Page:Sanskrit Grammar by Whitney p1.djvu/185

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of the masculine, the vowel of the ending is prolonged to आ ā; in the weakest cases it is in general struck out altogether; in the middle cases, or before a case-ending beginning with a consonant, the final न् n is dropped. The न् n is also lost in the nom. sing. of both genders (leaving आ ā as final in the masculine, अ a in the neuter).

a. The peculiar cases of the neuter follow the usual analogy (311 b): the nom.-acc.-voc. pl. have the lengthening to आ ā, as strong cases; the nom.-acc.-voc. du., as weakest cases, have the loss of अ a — but this only optionally, not necessarily.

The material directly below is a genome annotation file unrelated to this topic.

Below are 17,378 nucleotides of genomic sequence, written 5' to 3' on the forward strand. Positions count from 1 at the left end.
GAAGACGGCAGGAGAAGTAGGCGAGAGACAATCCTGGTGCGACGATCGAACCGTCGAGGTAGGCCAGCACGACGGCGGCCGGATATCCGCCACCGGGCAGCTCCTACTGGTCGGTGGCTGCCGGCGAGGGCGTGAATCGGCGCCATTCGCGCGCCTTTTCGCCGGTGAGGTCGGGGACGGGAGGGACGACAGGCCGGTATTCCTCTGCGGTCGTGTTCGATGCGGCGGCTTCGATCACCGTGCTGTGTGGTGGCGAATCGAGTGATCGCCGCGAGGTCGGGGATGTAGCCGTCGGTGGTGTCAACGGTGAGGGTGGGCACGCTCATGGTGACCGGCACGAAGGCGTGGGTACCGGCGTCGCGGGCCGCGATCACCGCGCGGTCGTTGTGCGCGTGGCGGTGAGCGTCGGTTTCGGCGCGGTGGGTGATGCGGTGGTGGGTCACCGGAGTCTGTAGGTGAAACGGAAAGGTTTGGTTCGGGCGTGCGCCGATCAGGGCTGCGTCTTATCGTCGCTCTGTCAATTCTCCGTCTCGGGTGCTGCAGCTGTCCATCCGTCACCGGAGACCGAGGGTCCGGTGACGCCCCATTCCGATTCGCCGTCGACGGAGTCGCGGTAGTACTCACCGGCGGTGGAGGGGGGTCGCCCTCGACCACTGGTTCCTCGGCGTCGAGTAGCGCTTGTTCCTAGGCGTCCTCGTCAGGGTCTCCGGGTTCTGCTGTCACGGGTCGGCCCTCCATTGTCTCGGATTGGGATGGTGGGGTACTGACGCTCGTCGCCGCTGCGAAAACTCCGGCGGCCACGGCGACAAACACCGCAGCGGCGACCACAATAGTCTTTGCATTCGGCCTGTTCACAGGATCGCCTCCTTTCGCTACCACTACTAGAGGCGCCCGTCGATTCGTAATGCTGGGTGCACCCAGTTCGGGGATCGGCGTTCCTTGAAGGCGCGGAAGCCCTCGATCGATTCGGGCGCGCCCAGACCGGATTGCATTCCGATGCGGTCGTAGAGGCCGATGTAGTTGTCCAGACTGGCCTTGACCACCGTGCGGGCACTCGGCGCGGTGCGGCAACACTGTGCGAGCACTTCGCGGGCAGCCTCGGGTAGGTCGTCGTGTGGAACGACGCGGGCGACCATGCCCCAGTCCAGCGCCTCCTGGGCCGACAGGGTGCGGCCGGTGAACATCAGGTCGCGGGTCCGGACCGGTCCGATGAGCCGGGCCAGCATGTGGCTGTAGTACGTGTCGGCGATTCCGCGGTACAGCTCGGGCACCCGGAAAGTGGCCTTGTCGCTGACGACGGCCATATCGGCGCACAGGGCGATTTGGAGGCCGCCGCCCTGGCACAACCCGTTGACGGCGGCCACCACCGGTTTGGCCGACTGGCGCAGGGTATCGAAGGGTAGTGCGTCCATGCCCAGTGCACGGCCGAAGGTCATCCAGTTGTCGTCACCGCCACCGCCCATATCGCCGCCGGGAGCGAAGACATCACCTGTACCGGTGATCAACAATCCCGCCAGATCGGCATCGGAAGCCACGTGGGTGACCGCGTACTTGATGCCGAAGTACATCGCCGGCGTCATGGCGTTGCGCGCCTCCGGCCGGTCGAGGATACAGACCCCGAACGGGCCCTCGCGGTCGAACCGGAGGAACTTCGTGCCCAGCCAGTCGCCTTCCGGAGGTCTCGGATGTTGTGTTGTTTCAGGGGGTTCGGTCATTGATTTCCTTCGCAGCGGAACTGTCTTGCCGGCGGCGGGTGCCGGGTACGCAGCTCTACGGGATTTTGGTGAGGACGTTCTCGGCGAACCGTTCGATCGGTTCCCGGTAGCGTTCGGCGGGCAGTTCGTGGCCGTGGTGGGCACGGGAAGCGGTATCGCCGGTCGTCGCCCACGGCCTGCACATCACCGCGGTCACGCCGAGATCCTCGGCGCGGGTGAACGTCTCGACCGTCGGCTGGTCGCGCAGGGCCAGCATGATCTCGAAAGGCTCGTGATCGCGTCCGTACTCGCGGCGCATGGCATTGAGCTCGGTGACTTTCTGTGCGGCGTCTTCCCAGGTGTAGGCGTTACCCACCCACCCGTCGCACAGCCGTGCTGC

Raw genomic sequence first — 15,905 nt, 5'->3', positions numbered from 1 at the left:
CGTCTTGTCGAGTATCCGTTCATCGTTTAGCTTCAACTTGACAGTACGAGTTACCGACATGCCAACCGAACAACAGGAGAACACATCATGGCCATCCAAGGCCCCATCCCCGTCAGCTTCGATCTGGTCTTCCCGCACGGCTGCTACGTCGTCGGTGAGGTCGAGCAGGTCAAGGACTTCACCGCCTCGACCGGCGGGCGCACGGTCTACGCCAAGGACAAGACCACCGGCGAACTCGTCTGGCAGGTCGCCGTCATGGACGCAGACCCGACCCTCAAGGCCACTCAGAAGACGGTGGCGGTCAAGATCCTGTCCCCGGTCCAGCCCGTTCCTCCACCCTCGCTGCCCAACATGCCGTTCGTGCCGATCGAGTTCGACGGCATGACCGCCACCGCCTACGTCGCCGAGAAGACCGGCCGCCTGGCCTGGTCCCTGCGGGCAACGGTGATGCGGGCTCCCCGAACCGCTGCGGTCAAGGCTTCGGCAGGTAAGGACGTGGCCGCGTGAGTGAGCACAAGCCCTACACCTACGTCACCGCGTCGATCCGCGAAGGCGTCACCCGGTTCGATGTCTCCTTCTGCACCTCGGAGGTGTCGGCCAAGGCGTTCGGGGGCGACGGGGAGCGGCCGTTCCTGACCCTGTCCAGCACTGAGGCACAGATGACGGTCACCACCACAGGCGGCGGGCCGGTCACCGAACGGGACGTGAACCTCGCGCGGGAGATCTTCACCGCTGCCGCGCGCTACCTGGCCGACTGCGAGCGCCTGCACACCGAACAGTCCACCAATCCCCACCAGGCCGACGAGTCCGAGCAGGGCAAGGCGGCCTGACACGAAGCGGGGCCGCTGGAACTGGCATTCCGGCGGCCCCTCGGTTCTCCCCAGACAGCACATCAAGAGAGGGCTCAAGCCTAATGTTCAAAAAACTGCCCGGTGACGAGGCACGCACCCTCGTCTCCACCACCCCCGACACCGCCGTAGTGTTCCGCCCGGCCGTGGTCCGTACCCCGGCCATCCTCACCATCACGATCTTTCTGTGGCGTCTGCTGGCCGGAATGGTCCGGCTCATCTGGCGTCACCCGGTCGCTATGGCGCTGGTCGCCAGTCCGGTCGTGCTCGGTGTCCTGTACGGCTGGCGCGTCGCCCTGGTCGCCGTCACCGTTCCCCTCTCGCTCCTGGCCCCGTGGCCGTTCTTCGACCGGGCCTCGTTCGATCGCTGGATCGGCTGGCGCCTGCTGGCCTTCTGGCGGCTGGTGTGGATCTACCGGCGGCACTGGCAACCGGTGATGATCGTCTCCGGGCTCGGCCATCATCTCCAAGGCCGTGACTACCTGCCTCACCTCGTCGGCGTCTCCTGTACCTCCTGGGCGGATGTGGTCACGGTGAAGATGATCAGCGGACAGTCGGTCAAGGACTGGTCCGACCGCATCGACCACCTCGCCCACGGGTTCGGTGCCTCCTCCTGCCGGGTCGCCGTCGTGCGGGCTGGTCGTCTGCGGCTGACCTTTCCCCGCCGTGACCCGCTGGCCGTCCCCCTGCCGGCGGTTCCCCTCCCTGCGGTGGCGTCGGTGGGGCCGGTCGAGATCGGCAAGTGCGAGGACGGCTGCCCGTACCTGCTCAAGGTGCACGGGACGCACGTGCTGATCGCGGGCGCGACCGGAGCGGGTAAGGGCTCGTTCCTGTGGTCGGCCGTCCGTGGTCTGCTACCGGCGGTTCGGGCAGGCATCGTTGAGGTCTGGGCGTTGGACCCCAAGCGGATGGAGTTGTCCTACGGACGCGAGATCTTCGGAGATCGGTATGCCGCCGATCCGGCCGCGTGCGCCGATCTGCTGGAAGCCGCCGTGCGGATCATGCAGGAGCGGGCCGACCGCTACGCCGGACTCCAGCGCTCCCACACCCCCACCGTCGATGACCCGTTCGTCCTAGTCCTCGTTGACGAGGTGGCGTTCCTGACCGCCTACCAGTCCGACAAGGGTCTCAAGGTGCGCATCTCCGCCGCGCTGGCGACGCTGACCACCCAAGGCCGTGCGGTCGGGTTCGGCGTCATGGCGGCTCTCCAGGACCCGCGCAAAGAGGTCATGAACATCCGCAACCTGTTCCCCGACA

b. In the loc. sing., also, the a may be either rejected or retained (compare the corresponding usage with -stems: 373). And after the m or v of man or van, when these are preceded by another consonant, the a is always retained, to avoid a too great accumulation of consonants.

422. The vocative sing. is in masculines the pure stem; in neuters, either this or like the nominative. The rest of the inflection requires no description.

423. As to accent, it needs only to be remarked that when, in the weakest cases, an acute á of the suffix is lost, the tone is thrown forward upon the ending.

424. Examples of declension. As such may be taken राजन् rā́jan m. king; आत्मन् ātmán m. soul, self; नामन् nā́man n. name. Thus:

Singular
N. राजा
rā́jā́
आत्मा
ātmā́
नाम
nā́ma
A. राजानम्
rā́jānam
आत्मानम्
ātmā́nam
नाम
nā́ma
I. राज्ञा
rā́jñā
आत्मना
ātmánā
नाम्ना
nā́mnā
D. राज्ञे
rā́jñe
आत्मने
ātmáne
नाम्ने
nā́mne